Markov chain mixing time
More precisely, a fundamental result about Markov chains is that a finite state irreducible aperiodic chain has a unique stationary distribution π and, regardless of the initial state, the time-t distribution of the chain converges to π as t tends to infinity. Mixing time refers to any of several variant formalizations of the idea: how large must t be until the time-t distribution is approximately π ? One variant, variation distance mixing time, is defined as the smallest t such that
for all subsets A of states and all initial states. This is the sense in which David Bayer and Persi Diaconis proved that the number of riffle shuffles needed to mix an ordinary 52 card deck is 7. Mathematical theory focuses on how mixing times change as a function of the size of the structure underlying the chain. For an n-card deck, the number of riffle shuffles needed grows as 1.5 log (n) / log (2). The most developed theory concerns randomized algorithms for #P-Complete algorithmic counting problems such as the number of graph colorings of a given n vertex graph. Such problems can, for sufficiently large number of colors, be answered using the Markov chain Monte Carlo method and showing that the mixing time grows only as n log (n). This example and the shuffling example possess the rapid mixing property, that the mixing time grows at most polynomially fast in log (number of states of the chain). Tools for proving rapid mixing include arguments based on conductance and the method of coupling. In broader uses of the Markov chain Monte Carlo method, rigorous justification of simulation results would require a theoretical bound on mixing time, and many interesting practical cases have resisted such theoretical analysis.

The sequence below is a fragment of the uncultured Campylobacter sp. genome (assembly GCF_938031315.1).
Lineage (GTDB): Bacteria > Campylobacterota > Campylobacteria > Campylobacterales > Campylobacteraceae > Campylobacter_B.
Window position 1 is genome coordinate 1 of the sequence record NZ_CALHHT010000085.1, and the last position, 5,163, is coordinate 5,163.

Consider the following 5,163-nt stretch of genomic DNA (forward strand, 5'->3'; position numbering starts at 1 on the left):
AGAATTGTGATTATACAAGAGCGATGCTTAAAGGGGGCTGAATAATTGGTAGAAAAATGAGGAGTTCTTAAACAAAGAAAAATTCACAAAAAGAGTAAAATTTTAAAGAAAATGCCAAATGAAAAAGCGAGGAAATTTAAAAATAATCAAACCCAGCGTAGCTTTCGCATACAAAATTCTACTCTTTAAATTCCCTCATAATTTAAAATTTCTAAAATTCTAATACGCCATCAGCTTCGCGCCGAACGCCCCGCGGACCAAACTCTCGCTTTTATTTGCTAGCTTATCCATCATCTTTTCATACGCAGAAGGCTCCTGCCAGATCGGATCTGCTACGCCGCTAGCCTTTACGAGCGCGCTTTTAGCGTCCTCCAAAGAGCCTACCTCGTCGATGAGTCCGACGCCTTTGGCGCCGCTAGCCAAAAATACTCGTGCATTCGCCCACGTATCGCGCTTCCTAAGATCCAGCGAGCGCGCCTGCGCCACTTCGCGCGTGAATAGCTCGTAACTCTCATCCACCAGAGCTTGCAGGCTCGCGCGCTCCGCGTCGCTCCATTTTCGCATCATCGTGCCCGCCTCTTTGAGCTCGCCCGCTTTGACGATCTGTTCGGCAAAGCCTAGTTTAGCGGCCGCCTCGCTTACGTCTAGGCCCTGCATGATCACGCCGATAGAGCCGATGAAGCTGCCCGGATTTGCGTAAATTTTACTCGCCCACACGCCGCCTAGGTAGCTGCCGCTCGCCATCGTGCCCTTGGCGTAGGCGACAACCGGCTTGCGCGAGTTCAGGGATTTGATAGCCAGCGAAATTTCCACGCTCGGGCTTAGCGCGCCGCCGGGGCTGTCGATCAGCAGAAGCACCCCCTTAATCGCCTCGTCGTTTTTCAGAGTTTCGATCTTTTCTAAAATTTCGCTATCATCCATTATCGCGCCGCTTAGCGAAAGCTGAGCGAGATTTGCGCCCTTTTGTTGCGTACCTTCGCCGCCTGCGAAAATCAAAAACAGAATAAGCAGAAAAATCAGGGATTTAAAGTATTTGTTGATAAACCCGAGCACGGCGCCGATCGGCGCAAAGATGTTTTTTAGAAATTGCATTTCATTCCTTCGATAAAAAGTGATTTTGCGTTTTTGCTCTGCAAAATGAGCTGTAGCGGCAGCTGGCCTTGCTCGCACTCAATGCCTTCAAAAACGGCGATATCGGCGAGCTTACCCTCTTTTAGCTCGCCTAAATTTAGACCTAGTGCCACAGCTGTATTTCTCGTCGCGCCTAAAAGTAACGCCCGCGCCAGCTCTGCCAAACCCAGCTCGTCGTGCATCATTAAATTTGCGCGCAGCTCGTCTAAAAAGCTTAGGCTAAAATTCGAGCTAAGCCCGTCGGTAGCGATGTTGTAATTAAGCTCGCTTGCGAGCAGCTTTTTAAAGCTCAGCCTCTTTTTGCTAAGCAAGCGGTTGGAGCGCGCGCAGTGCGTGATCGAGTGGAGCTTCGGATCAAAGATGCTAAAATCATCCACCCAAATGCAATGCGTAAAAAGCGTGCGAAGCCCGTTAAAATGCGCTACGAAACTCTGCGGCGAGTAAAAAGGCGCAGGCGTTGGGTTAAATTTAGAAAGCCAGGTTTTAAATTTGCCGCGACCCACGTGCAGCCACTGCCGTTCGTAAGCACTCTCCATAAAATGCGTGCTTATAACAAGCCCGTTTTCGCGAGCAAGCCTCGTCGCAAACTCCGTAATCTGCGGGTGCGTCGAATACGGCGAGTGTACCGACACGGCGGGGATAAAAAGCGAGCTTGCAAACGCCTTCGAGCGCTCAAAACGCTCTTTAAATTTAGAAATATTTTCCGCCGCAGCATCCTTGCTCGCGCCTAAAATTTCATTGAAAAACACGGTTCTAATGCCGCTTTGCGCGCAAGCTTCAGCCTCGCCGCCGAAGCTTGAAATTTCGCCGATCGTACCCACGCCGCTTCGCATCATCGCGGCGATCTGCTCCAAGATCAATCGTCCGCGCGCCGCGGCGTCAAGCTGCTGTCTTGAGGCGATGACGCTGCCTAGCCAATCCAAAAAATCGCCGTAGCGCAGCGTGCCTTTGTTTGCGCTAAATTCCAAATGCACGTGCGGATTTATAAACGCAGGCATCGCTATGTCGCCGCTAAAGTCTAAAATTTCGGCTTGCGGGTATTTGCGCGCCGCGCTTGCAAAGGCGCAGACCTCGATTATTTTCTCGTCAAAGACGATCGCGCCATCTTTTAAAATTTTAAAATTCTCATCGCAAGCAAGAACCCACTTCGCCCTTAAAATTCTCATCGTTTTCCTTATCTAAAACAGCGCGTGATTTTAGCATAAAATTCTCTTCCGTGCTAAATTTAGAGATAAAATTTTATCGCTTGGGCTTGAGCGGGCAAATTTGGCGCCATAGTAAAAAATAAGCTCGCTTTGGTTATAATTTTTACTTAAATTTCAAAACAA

- Mixing (mathematics) for a formal definition of mixing
- D. Bayer and P. Diaconis (1992), "Trailing the Dovetail Shuffle to its Lair", Annals of Applied Probability, volume 2, page 294–313.
- A. Sinclair (1993), Algorithms for Random Generation and Counting: A Markov Chain Approach, Birkhäuser, Boston-Basel-Berlin.
- David Aldous and Jim Fill, Reversible Markov Chains and Random Walks on Graphs
- David A. Levin, Yuval Peres and Elizabeth L. Wilmer (2008) Markov Chains and Mixing Times, Amer. Math. Soc., Providence, RI